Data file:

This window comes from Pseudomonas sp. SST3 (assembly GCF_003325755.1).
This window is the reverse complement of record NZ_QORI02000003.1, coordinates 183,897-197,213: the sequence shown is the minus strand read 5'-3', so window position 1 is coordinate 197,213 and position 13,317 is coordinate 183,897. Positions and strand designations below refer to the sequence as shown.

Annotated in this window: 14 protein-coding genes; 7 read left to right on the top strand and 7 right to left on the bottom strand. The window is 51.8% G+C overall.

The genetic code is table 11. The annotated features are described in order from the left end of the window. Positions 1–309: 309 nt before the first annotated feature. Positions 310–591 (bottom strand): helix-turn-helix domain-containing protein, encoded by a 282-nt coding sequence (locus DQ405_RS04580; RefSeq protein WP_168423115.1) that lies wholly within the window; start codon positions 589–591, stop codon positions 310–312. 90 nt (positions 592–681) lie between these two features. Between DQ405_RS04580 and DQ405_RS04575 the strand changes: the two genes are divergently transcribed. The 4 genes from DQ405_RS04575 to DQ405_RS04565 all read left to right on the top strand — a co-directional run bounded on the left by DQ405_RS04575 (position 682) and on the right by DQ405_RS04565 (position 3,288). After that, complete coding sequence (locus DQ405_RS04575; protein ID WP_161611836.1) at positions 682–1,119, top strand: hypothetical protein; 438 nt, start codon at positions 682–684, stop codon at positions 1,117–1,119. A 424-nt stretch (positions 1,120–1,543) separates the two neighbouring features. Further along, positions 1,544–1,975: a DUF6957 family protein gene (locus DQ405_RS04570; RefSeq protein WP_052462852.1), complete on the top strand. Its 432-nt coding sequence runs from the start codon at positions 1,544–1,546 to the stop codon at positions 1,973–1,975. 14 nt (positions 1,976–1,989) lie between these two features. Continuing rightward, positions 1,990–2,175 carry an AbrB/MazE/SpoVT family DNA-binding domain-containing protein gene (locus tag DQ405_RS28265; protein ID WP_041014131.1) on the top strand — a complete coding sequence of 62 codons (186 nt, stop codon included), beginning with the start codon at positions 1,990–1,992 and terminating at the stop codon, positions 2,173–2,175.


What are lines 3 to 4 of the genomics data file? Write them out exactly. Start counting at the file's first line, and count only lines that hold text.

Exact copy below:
Annotated in this window: 14 protein-coding genes; 7 read left to right on the top strand and 7 right to left on the bottom strand. The window is 51.8% G+C overall.

The genetic code is table 11. The annotated features are described in order from the left end of the window. Positions 1–309: 309 nt before the first annotated feature. Positions 310–591 (bottom strand): helix-turn-helix domain-containing protein, encoded by a 282-nt coding sequence (locus DQ405_RS04580; RefSeq protein WP_168423115.1) that lies wholly within the window; start codon positions 589–591, stop codon positions 310–312. 90 nt (positions 592–681) lie between these two features. Between DQ405_RS04580 and DQ405_RS04575 the strand changes: the two genes are divergently transcribed. The 4 genes from DQ405_RS04575 to DQ405_RS04565 all read left to right on the top strand — a co-directional run bounded on the left by DQ405_RS04575 (position 682) and on the right by DQ405_RS04565 (position 3,288). After that, complete coding sequence (locus DQ405_RS04575; protein ID WP_161611836.1) at positions 682–1,119, top strand: hypothetical protein; 438 nt, start codon at positions 682–684, stop codon at positions 1,117–1,119. A 424-nt stretch (positions 1,120–1,543) separates the two neighbouring features. Further along, positions 1,544–1,975: a DUF6957 family protein gene (locus DQ405_RS04570; RefSeq protein WP_052462852.1), complete on the top strand. Its 432-nt coding sequence runs from the start codon at positions 1,544–1,546 to the stop codon at positions 1,973–1,975. 14 nt (positions 1,976–1,989) lie between these two features. Continuing rightward, positions 1,990–2,175 carry an AbrB/MazE/SpoVT family DNA-binding domain-containing protein gene (locus tag DQ405_RS28265; protein ID WP_041014131.1) on the top strand — a complete coding sequence of 62 codons (186 nt, stop codon included), beginning with the start codon at positions 1,990–1,992 and terminating at the stop codon, positions 2,173–2,175.